Ahmad Samir is from Badakhshan province in Afghanistan. Wearing a red beanie and a gray Nike sweatshirt, he stands outside the wooden hut that he built amid the muddy paths and piles of uncollected garbage. “The situation is really bad here. There’s no help. It’s impossible to live like this,” he says.

Early in February, the U.N. Refugee Agency urged Greece to take emergency measures to alleviate worsening conditions. While the number of refugees leaving their homes and attempting to reach Europe has not approached the peak of 2015 and 2016, nearly 60,000 arrived in Greece in 2019. Most still transit through Turkey, just a few miles across the water. 

On Lesbos and the other islands, which host nearly 40,000 migrants and refugees in limbo, the proposed holding facilities are intended to be more hygienic and less crowded. They will be “closed” centers, meaning residents will not be permitted to leave at night.

The rate of transfers is, for the moment, painfully slow. Government promises, made in November, to move 20,000 people from the islands to the mainland have so far come to nothing.

“Hardly anyone has been moved in the last six months,” says Tasos Balis, special adviser to Stratis Kytelis, the mayor of Mytilene, an attractive port town and capital of Lesbos. “The plan is there but there is no implementation. We supported this government but it looks like they can’t keep their promises.”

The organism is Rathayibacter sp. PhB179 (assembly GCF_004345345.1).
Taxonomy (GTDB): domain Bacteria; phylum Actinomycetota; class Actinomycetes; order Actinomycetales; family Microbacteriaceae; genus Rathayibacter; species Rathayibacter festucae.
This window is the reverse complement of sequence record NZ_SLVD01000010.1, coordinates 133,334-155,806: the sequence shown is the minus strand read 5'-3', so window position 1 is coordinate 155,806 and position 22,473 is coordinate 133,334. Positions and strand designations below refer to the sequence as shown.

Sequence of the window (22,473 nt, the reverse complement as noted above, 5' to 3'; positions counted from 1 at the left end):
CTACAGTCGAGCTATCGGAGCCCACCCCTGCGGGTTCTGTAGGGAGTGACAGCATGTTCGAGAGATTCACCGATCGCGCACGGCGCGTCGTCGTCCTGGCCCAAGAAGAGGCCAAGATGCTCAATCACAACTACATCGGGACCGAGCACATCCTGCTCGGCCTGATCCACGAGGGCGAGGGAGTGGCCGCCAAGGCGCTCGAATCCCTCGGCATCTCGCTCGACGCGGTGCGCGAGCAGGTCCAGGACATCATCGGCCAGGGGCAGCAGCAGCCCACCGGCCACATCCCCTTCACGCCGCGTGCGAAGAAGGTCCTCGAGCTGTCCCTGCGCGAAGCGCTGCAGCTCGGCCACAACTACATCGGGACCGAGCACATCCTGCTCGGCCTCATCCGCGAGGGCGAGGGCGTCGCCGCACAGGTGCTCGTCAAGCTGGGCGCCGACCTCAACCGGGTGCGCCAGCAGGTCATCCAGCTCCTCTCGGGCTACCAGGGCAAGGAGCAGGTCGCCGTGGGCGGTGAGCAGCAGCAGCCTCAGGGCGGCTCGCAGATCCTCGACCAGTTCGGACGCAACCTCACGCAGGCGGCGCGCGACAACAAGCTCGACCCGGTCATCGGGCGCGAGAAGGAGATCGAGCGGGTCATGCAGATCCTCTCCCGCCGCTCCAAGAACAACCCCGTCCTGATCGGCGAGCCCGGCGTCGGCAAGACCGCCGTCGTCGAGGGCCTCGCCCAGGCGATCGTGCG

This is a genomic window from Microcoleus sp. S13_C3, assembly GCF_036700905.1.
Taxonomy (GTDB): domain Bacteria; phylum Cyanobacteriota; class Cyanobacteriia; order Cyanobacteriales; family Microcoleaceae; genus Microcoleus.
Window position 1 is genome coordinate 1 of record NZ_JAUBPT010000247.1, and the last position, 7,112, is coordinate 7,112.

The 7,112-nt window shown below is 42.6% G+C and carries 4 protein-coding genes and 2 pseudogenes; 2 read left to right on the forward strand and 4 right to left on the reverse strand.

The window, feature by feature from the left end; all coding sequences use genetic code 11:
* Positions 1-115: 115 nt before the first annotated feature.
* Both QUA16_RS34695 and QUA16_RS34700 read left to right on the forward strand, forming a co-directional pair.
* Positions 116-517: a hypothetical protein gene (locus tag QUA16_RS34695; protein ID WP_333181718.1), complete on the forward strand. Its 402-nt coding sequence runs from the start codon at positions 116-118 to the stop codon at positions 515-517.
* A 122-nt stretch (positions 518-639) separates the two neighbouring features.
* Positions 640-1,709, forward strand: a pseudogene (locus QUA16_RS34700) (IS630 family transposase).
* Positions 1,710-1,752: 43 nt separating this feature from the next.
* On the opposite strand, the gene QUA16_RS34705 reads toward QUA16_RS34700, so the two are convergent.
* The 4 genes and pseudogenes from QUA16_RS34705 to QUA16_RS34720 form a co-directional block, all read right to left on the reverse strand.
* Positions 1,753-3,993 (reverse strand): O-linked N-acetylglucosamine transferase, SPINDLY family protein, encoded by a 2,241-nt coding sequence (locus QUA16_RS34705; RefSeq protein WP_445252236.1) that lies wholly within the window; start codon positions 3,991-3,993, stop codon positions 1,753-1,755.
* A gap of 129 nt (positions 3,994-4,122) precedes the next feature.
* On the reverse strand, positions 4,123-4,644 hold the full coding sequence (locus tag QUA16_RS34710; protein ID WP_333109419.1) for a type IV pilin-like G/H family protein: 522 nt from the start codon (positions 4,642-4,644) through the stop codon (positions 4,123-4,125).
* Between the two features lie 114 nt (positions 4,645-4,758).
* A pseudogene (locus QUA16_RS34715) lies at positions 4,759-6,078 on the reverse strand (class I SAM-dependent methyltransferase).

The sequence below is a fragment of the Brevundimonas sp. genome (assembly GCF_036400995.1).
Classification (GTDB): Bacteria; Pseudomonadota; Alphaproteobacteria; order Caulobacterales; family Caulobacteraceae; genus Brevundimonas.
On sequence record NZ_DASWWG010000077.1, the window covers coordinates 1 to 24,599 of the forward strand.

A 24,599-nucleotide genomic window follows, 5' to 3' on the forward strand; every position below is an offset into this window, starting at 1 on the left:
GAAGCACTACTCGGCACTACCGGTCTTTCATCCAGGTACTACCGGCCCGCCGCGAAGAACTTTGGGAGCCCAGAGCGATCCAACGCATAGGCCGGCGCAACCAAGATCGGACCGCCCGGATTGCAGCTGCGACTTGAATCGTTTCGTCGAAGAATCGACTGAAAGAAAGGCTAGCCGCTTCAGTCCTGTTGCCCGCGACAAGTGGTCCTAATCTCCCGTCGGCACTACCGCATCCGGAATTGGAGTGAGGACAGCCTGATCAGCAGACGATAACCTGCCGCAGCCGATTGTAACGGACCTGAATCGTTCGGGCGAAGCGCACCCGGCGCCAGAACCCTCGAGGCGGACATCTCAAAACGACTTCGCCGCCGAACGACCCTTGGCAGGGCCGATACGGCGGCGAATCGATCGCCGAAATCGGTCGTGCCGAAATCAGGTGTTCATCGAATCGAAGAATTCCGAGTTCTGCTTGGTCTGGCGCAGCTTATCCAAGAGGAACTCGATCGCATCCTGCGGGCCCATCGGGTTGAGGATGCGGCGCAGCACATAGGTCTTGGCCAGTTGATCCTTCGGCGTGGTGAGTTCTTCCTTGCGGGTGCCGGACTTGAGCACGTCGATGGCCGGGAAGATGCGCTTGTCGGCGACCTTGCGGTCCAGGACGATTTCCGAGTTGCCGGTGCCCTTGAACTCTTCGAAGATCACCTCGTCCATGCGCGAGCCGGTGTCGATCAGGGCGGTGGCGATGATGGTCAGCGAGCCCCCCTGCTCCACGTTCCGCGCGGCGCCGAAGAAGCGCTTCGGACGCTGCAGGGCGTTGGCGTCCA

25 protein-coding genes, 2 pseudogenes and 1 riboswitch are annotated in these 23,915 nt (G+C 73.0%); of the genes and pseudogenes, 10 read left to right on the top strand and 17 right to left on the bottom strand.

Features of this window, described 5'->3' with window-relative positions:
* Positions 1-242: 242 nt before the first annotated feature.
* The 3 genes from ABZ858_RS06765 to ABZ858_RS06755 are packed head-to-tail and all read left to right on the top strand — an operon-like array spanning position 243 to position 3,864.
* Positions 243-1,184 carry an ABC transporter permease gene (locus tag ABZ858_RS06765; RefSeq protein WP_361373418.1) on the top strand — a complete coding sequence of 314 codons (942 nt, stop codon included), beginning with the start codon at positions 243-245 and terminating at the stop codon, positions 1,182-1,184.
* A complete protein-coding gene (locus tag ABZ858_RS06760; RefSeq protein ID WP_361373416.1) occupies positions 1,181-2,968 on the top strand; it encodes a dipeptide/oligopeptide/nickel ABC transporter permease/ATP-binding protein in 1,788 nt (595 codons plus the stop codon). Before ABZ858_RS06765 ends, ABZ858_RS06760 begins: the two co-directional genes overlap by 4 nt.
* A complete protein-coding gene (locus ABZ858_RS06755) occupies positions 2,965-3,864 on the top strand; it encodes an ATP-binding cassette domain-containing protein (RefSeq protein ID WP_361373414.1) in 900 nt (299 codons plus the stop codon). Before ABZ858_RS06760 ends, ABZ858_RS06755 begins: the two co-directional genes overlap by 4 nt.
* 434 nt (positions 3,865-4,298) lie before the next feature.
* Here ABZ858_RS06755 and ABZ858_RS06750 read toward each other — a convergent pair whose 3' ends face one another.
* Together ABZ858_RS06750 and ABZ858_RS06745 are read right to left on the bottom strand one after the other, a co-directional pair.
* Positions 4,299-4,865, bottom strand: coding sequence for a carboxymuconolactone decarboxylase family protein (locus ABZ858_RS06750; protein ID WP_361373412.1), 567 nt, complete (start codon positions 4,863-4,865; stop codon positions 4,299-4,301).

He is equally unimpressed with a government proposal, announced last month, to install a floating barrier off the coast of Lesbos to deter boats crossing from Turkey. “If people have been through wars and bombardments, a floating barrier is not going to hold them back. They will just cut through it. It’s a joke,” he says.

Deportations of failed asylum-seekers are also moving very slowly. So far this year, just 85 people have been deported back to Turkey – a tiny number, given that smugglers are sending new boatloads across the water every week.

“But it’s a significant number compared to previous months,” says Nickolas Panagiotopoulos of the International Rescue Committee, a humanitarian organization run by a British former foreign secretary, David Miliband. “I think it’s too early to say whether the new fast-track procedure will bear the fruits that the government hopes for,” says Mr. Panagiotopoulos, the IRC’s senior area manager for the islands of Lesbos, Samos, and Chios.